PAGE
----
|scientific name Schinia florida |
common name Primrose Moth
Open areas, clearings and edges with light soils. Associated with the host plant, evening primrose.
Adults are on the wing in July in Alberta.
This strikingly beautiful moth cannot be mistaken. The combination of pink forewing with a broad yellow terminal band, a yellow thorax and abdomen, and immaculate shining white hindwing is unique among our moths. Wingspan (2.8 -3.5 cm.). Both sexes are similar.
Adults are nocturnal and come to lights. During the day they may be found resting on the flower stalks of the host, or occasionally inside the closed flower. Eggs are laid on the flower buds, and the larvae consume the buds rather than the foliage.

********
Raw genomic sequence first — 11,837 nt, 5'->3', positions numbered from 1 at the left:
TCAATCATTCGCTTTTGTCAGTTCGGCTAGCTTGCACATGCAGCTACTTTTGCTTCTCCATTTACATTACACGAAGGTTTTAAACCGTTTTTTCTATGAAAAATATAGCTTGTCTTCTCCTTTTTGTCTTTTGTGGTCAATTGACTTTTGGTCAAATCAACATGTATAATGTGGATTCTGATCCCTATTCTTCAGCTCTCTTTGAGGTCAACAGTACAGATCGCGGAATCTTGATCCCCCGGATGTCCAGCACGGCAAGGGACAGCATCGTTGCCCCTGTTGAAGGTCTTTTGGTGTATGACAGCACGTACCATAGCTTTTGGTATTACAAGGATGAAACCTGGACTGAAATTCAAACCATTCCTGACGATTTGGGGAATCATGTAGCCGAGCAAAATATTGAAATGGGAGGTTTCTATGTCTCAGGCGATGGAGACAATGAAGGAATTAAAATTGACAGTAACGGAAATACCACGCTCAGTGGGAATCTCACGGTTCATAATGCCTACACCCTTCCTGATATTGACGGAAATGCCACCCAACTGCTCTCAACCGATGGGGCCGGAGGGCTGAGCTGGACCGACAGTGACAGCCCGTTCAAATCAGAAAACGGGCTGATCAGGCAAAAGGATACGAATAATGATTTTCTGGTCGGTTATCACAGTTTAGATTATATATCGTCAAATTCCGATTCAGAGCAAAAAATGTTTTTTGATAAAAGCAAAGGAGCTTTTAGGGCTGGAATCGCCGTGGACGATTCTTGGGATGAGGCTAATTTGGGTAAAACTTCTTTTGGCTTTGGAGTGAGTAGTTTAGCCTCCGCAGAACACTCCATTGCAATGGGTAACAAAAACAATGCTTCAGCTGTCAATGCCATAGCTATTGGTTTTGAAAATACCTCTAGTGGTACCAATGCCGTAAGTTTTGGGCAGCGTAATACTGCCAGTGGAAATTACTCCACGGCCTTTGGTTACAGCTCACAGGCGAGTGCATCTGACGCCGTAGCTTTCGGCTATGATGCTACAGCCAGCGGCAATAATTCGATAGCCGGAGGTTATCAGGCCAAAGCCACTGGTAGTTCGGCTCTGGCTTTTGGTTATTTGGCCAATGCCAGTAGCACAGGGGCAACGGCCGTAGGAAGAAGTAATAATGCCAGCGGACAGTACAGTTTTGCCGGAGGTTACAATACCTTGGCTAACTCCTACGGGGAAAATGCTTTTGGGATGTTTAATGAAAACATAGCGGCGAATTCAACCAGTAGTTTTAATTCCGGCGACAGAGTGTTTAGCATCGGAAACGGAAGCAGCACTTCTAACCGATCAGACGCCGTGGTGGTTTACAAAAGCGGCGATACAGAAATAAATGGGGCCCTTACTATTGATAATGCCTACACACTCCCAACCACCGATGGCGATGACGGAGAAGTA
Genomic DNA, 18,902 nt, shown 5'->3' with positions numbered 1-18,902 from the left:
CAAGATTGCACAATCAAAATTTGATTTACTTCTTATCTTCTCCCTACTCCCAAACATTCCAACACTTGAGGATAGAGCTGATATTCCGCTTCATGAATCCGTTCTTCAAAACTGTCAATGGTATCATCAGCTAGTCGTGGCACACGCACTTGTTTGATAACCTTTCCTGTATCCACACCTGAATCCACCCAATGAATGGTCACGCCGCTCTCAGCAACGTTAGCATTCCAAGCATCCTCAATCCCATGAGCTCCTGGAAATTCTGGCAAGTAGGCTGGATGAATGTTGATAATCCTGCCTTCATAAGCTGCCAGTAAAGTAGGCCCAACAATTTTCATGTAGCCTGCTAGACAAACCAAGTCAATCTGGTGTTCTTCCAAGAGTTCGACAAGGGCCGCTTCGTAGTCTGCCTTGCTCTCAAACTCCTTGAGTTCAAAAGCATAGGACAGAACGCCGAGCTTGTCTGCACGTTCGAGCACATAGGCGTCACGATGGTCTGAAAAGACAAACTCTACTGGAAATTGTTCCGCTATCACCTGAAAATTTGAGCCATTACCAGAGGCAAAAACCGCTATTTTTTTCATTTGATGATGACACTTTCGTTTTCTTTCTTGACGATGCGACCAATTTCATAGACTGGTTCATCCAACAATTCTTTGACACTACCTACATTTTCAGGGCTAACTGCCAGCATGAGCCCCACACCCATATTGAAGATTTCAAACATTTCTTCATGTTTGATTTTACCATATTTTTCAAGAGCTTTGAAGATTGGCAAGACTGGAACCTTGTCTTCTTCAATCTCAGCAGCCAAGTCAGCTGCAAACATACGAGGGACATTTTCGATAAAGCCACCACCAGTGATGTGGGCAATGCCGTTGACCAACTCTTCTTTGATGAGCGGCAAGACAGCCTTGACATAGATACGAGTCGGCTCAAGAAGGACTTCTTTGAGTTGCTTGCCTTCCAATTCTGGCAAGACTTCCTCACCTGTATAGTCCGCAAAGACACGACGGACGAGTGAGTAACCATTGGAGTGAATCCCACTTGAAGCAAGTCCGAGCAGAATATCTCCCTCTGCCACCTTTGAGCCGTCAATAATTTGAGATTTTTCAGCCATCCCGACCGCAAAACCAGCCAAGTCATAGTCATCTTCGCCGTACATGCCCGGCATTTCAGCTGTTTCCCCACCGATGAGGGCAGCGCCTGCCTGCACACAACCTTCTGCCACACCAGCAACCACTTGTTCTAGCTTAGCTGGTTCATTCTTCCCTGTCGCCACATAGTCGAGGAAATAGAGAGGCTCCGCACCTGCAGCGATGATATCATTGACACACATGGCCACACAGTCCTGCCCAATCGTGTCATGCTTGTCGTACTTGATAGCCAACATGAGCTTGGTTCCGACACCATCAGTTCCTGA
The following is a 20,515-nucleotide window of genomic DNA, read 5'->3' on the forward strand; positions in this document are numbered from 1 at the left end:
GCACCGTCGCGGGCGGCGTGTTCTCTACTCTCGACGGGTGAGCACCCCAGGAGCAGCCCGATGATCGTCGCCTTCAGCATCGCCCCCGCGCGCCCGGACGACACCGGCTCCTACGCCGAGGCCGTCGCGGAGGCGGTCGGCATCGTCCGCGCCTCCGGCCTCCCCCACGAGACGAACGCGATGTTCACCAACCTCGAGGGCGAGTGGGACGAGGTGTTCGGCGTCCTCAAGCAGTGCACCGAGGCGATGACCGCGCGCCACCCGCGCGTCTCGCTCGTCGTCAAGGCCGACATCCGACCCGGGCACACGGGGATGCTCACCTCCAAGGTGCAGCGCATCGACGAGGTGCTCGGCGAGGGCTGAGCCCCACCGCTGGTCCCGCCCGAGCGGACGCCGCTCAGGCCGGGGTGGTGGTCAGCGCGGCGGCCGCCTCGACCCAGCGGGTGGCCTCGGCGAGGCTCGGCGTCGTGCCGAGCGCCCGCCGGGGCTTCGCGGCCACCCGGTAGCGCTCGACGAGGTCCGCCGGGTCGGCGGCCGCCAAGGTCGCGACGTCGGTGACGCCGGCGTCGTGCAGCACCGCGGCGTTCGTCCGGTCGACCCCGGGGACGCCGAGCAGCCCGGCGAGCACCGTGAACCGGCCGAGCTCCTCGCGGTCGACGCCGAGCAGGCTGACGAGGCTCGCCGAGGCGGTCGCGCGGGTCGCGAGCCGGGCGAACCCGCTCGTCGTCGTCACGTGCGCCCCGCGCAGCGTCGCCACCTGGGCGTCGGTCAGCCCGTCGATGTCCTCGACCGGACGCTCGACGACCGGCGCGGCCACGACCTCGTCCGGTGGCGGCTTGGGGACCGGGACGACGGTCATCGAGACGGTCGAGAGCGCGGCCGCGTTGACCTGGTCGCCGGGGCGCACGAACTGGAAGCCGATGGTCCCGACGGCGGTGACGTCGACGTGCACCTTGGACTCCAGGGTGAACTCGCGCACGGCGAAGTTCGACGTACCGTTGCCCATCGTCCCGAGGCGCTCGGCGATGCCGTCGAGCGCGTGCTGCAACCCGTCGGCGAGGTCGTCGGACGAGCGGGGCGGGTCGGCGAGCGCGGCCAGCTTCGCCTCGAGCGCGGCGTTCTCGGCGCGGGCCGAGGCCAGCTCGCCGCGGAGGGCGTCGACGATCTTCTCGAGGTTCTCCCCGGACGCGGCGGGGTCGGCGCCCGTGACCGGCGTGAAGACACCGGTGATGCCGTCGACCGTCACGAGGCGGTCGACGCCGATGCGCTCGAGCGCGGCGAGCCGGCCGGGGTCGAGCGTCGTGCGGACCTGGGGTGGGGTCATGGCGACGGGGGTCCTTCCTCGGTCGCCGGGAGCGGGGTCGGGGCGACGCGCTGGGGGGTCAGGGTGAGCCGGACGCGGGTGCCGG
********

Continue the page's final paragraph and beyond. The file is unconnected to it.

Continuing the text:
No concerns. Uncommon and local
No Alberta data. Elsewhere species of Evening Primrose (Oenothera sp.), also reported on Gaura.
Nova Scotia west to central Alberta, south to North Carolina in the east and California in the west. In Alberta it has been found north to the Edmonton-Redwater region.
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